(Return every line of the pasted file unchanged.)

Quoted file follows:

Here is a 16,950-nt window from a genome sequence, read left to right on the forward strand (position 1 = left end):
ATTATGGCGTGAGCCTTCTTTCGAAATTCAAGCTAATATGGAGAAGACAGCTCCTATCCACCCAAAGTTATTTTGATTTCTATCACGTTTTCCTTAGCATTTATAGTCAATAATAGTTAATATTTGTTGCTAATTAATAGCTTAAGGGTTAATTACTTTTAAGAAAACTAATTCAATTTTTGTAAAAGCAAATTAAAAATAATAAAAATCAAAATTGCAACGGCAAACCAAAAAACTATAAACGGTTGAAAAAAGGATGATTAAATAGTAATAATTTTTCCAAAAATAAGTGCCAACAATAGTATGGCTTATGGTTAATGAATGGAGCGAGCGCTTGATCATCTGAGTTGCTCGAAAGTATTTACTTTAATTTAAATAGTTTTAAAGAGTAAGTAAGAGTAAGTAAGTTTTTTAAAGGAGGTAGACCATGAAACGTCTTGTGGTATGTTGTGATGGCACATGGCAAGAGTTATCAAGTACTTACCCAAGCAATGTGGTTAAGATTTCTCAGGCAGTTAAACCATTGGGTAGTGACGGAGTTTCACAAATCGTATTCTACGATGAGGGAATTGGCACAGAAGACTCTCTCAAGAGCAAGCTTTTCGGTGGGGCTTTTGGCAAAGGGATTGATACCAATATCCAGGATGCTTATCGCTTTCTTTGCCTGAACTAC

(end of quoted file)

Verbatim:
Here is a 16,950-nt window from a genome sequence, read left to right on the forward strand (position 1 = left end):
ATTATGGCGTGAGCCTTCTTTCGAAATTCAAGCTAATATGGAGAAGACAGCTCCTATCCACCCAAAGTTATTTTGATTTCTATCACGTTTTCCTTAGCATTTATAGTCAATAATAGTTAATATTTGTTGCTAATTAATAGCTTAAGGGTTAATTACTTTTAAGAAAACTAATTCAATTTTTGTAAAAGCAAATTAAAAATAATAAAAATCAAAATTGCAACGGCAAACCAAAAAACTATAAACGGTTGAAAAAAGGATGATTAAATAGTAATAATTTTTCCAAAAATAAGTGCCAACAATAGTATGGCTTATGGTTAATGAATGGAGCGAGCGCTTGATCATCTGAGTTGCTCGAAAGTATTTACTTTAATTTAAATAGTTTTAAAGAGTAAGTAAGAGTAAGTAAGTTTTTTAAAGGAGGTAGACCATGAAACGTCTTGTGGTATGTTGTGATGGCACATGGCAAGAGTTATCAAGTACTTACCCAAGCAATGTGGTTAAGATTTCTCAGGCAGTTAAACCATTGGGTAGTGACGGAGTTTCACAAATCGTATTCTACGATGAGGGAATTGGCACAGAAGACTCTCTCAAGAGCAAGCTTTTCGGTGGGGCTTTTGGCAAAGGGATTGATACCAATATCCAGGATGCTTATCGCTTTCTTTGCCTGAACTAC